You may have heard the adage, “every face tells a story.” Scars can also tell stories, even when you want to keep those stories to yourself.
Many people feel self-conscious about extensive scarring. That’s why so much effort and research has been poured into scar removal techniques. However, people whose scars are the result of deliberate self-injury may find it particularly difficult to cope with their old wounds.
Many go to lengths to cover these scars and fear judgment for them. This what can make self-harm scars so debilitating: it’s not the scars themselves, but the constant worry that those scars will act as a signal to the rest of the world — a big flashing billboard that advertises your history of depression, anxiety, or self-destructive tendencies.
Of course, what matters most is managing these scars when they are upsetting to you personally, and possibly preventing you from closing a chapter in your life.Fortunately, there are now a wide variety of scar removal and treatment options available.
In this article, we’ll discuss finding the best option for you personally, and highlight some of the more popular methods being used to treat and cover old self-inflicted scars.
Listen to your doctor, not the blogs
If you’ve been doing your research on self-harm scar removal, you’ve probably heard that techniques like dermabrasion and laser scar removal are ineffective against self-inflicted scars. You may have also read that significant scar revision or removal is impossible, and that you have little choice but to resort to medical tattooing (a technique we’ll address in more detail later) in order to permanently disguise them.
It is true that dermabrasion is more useful for lighter scars, such as those resulting from acne or minor injuries, and does little to address the keloid or hypertrophic scars which tend to result from self-injury. However, remember that everyone’s scarring is going to be unique.
Which procedure works best for you will depend on the size, amount, and location of your scars. Always consult with a plastic surgeon before writing off a technique or surgical treatment. You may find yourself pleasantly surprised at the number of options available to you.
The following techniques may or may not be right for you. However, they are among the latest and most popular methods, making them as good a place as any to start thinking about the new you.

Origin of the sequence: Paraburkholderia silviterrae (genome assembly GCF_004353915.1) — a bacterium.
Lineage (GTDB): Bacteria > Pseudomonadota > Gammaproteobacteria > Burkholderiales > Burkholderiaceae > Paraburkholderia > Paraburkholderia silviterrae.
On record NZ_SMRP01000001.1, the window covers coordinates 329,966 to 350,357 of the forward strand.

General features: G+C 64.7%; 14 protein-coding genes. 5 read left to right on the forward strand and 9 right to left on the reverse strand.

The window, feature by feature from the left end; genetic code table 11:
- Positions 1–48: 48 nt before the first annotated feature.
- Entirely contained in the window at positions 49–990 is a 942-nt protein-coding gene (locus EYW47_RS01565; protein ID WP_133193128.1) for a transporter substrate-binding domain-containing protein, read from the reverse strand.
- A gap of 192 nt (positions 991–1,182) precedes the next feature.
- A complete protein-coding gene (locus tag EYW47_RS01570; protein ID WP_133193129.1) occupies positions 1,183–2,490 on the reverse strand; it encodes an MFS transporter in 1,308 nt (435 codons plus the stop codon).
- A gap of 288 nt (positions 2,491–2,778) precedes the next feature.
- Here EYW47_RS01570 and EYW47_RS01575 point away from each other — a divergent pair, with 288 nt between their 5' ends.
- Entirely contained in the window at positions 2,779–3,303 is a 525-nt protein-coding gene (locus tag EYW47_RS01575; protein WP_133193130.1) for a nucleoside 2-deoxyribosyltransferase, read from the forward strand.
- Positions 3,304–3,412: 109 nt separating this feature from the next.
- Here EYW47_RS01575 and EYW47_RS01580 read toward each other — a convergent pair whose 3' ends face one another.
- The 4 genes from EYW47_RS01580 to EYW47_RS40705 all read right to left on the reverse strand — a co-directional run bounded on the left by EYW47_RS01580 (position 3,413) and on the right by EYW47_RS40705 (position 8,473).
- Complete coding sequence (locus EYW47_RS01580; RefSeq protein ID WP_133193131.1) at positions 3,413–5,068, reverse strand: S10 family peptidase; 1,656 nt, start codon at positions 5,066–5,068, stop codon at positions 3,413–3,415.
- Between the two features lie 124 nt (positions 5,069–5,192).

Blend your scars with medical tattooing
When we talk about “tattooing,” we’re not talking about colorful sleeve tattoos to hide your scars — although some people do go that route. Instead, this refers to the use of color in the skin to blend the scars in with your natural complexion.
Medical tattooing starts with microneedling, also known as Collagen Induction Therapy (CIT). This popular scar relaxation technique uses tiny needles that repeatedly puncture the skin. It’s similar to getting a tattoo, except without any ink. The procedure is intended to induce collagen production, hence it’s name. As such it can reduce the appearance of scars, softening them up and blending them in with the skin.
Medical tattooing for scar revision, also known as micropigmentation, is basically microneedling with a little pigment added to the mix. The pigment is matched to your skin tone and injected into the scar tissue. This will in no way remove the scars, but it should make them less visible.
Micropigmentation doesn’t work overnight. Scars might appear red at first, actually making them more visible. However, with time the color fades and the scars blend in. It’s also sometimes necessary to have more than one session to ensure the best results. Luckily, recovery is easy and most people are able to resume their normal activities after no more than 24 hours.
According to Ruth Swissa, a certified medical micropigmentation (CMM) expert based in Beverly Hills, micropigmentation should only be performed by an experienced professional who understands how the skin’s undertones will blend with the tattoo pigment to achieve natural, long term results. This requires artistry and strong technical skills.
If you are considering medical tattooing to improve the appearance of your scars, working with a CMM expert is widely recommended.
Use fat transplantation to smooth out skin
This procedure requires a somewhat lengthier recovery period. However, if your scars are textured, especially if they are depressed, a fat transplant will smooth out your skin, and make them less noticeable.
Fat transplants, sometimes also called fat transfers or fat grafting, are exactly what they sound like: fat is taken from one part of your body, processed and cleaned, then injected into another part of your body. In this case, the fat is injected into scars. This typically results in fuller and smoother looking skin.